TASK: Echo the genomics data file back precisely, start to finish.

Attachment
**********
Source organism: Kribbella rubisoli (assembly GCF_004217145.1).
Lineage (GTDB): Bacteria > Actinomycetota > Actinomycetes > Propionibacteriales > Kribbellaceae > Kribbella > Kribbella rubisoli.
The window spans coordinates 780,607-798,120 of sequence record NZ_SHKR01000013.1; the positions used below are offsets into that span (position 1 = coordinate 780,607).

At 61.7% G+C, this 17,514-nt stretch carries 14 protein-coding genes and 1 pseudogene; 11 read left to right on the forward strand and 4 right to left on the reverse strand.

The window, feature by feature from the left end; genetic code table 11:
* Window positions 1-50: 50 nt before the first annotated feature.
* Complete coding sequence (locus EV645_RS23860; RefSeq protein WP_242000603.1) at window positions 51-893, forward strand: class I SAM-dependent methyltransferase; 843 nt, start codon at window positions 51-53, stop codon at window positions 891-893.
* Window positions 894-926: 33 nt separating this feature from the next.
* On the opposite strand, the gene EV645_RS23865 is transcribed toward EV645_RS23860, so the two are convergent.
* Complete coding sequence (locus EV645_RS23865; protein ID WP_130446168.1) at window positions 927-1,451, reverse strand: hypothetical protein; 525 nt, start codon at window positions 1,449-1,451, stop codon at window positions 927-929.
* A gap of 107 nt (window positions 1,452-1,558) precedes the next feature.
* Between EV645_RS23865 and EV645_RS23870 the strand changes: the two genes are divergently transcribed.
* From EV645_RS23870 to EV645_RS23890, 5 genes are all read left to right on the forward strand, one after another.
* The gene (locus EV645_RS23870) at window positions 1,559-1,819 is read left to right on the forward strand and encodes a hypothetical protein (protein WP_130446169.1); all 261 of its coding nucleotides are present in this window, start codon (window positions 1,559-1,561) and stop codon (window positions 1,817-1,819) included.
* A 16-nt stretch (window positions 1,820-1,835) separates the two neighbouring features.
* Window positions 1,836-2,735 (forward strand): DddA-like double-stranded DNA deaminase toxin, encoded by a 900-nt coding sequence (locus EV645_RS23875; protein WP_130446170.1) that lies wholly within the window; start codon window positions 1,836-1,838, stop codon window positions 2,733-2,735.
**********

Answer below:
Source organism: Kribbella rubisoli (assembly GCF_004217145.1).
Lineage (GTDB): Bacteria > Actinomycetota > Actinomycetes > Propionibacteriales > Kribbellaceae > Kribbella > Kribbella rubisoli.
The window spans coordinates 780,607-798,120 of sequence record NZ_SHKR01000013.1; the positions used below are offsets into that span (position 1 = coordinate 780,607).

At 61.7% G+C, this 17,514-nt stretch carries 14 protein-coding genes and 1 pseudogene; 11 read left to right on the forward strand and 4 right to left on the reverse strand.

The window, feature by feature from the left end; genetic code table 11:
* Window positions 1-50: 50 nt before the first annotated feature.
* Complete coding sequence (locus EV645_RS23860; RefSeq protein WP_242000603.1) at window positions 51-893, forward strand: class I SAM-dependent methyltransferase; 843 nt, start codon at window positions 51-53, stop codon at window positions 891-893.
* Window positions 894-926: 33 nt separating this feature from the next.
* On the opposite strand, the gene EV645_RS23865 is transcribed toward EV645_RS23860, so the two are convergent.
* Complete coding sequence (locus EV645_RS23865; protein ID WP_130446168.1) at window positions 927-1,451, reverse strand: hypothetical protein; 525 nt, start codon at window positions 1,449-1,451, stop codon at window positions 927-929.
* A gap of 107 nt (window positions 1,452-1,558) precedes the next feature.
* Between EV645_RS23865 and EV645_RS23870 the strand changes: the two genes are divergently transcribed.
* From EV645_RS23870 to EV645_RS23890, 5 genes are all read left to right on the forward strand, one after another.
* The gene (locus EV645_RS23870) at window positions 1,559-1,819 is read left to right on the forward strand and encodes a hypothetical protein (protein WP_130446169.1); all 261 of its coding nucleotides are present in this window, start codon (window positions 1,559-1,561) and stop codon (window positions 1,817-1,819) included.
* A 16-nt stretch (window positions 1,820-1,835) separates the two neighbouring features.
* Window positions 1,836-2,735 (forward strand): DddA-like double-stranded DNA deaminase toxin, encoded by a 900-nt coding sequence (locus EV645_RS23875; protein WP_130446170.1) that lies wholly within the window; start codon window positions 1,836-1,838, stop codon window positions 2,733-2,735.